Validating noise maps


Noise maps, calculated using standardized source and propagation models are today commonly used to guide environmental noise policy. This approach has its shortcomings for example:

  • Noise maps are as accurate as the source information that is entered in the model. Often traffic information for lower category streets is poor or lacking completely.
  • The majority of currently available methods for calculated noise maps do not accurately model urban canyon to canyon propagation and long range propagation over urban settlements. This results in an underestimate of noise levels in shielded areas. New approaches such as the model developed in the Life+ project QSIDE aim at improving prediction of the quiet side level.
  • Some important sources of environmental noise disturbance such as noise from people leaving pubs are hardly predictable.

Hence there is an interest in urban noise monitoring. Several larger cities have deployed such networks, some examples: Madrid (30 fixed stations), Brussels (17 fixed stations), Lille (90 fixed stations), … The classical strategy to deploy these networks consists in choosing very reliable – and thus expensive – sensors. New, alternative approaches use consumer electronics to construct the sensor nodes. IDEA follows this new line of thinking.


IDEA’s innovation and strengths

IDEA promotes the “just-accurate-enough” strategy in selecting sensor nodes. Given the application, accuracy of single nodes can be reduced: since most urban environmental sound contains neither very high nor very low in frequency, flat spectral response is less critical towards the extremes of the spectrum; noise levels are also sufficiently high to relax requirements on noise floor; finally occasional failure is acceptable as long as reestablishing operation involves low cost. The “just-accurate-enough” strategy for sensor nodes requires stronger back office quality checking. IDEA intelligence was developed for this purpose. This implies higher demands for communication and computation, both however becoming increasingly cheap over the years.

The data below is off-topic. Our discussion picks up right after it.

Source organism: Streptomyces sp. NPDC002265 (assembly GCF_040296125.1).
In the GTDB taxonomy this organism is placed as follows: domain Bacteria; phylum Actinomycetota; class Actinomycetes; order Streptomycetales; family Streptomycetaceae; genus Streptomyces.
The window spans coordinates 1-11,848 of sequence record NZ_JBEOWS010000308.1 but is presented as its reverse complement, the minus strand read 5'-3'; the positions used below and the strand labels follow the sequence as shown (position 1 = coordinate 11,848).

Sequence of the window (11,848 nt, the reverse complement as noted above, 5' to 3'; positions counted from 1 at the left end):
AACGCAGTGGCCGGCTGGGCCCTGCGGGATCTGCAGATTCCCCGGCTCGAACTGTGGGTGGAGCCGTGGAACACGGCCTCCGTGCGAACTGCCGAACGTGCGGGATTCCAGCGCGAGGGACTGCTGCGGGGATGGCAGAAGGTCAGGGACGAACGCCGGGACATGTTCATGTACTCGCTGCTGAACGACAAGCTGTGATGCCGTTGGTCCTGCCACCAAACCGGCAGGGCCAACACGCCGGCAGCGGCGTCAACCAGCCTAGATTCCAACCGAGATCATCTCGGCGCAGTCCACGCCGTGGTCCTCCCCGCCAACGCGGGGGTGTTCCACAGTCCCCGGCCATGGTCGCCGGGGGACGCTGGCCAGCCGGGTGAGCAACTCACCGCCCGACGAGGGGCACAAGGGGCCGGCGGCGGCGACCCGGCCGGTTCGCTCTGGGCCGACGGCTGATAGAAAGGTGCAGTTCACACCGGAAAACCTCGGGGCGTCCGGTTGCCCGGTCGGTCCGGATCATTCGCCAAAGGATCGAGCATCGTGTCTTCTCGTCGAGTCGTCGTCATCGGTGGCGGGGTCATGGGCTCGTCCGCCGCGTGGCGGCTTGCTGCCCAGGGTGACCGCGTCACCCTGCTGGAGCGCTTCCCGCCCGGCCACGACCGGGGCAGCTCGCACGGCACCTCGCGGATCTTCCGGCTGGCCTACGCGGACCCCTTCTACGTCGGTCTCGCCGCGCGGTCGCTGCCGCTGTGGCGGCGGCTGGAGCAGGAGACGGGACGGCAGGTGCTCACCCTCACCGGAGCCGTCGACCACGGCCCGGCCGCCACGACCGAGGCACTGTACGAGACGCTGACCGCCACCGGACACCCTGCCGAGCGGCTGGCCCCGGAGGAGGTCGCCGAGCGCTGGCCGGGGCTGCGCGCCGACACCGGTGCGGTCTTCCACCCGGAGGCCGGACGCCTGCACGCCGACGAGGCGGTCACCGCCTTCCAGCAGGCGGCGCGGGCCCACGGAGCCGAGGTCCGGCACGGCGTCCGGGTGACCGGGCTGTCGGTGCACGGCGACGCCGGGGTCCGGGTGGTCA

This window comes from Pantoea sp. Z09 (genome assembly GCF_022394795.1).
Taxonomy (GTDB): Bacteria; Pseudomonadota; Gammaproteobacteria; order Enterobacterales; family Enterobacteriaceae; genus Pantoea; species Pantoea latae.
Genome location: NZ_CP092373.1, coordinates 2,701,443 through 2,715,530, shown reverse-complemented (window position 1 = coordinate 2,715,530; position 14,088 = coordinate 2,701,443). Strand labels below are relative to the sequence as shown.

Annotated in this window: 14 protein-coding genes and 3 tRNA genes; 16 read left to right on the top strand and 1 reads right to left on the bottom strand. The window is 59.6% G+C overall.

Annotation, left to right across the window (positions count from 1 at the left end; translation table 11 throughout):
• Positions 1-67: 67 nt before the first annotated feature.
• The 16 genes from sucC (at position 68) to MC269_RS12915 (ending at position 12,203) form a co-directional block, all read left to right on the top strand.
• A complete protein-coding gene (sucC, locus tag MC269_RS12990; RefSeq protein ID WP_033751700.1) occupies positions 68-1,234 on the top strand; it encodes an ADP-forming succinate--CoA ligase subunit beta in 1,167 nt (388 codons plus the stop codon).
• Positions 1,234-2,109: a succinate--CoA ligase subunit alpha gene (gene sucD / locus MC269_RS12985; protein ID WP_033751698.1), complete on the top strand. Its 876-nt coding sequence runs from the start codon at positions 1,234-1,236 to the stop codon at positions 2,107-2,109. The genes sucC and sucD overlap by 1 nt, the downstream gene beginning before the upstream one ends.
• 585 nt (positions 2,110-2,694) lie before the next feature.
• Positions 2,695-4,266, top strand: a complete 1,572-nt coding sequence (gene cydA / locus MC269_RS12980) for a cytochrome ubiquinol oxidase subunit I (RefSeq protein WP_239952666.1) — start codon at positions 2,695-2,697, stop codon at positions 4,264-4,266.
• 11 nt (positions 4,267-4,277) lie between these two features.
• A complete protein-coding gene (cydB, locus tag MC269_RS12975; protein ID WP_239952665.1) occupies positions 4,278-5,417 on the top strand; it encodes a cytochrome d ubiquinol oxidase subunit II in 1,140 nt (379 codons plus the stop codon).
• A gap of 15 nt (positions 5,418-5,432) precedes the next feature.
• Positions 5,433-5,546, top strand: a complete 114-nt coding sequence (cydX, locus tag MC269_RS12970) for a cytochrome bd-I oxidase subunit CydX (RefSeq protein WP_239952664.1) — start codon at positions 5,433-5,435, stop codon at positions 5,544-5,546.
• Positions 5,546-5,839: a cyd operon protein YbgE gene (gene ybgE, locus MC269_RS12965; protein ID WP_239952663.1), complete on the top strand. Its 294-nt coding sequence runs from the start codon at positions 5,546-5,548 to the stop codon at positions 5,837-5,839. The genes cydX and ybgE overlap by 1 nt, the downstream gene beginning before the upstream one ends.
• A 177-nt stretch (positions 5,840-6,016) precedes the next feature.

Detailed description of the demonstrator

Any of the noise sensor nodes deployed in IDEA can be part of a validation of the noise maps produced for compliance with the European Environmental Noise directive (END). The demonstrator checked this however in particular in the city of Gent, Belgium. During the demonstrator, it became clear that many of the sensor nodes outperformed expectations. The earliest nodes installed have been operational since the end 2010. At particular places the long term observations were compared with high-end equipment. Differences in noise levels between equipment are below 2dB(A) in actual field deployment. It should be noted that differences between high end equipment are slightly below 1dB(A) in the same conditions. Quality of the observations is assessed online and faulty or unexpected measurements are removed. The resulting overall Lday, Levening, and Lnight seem to correspond reasonably with the END maps along larger streets. However for smaller streets and shielded areas the noise maps largely underestimate noise levels. In view of the added benefit for the population of having access to quiet side of the dwelling or an (urban) quiet area, noise levels at these shielded locations are nevertheless important. Therefore the QSIDE model has been developed. This model was also validated against IDEA measurements. Noise maps are source related thus it is important to eliminate measurements of sound from other sources. The IDEA technology allows identifying the dominant source and thus eliminating evidently unwanted measurements. However, care is needed in this process not to eliminate quiet periods that are more easily dominated by other sound.





Prof. Dr. Ir. Dick Botteldooren
+32 (0) 9 264 99 68

Sint-Pietersnieuwstraat 41 Technicum, verdieping -T



©IDEA-Project 2009

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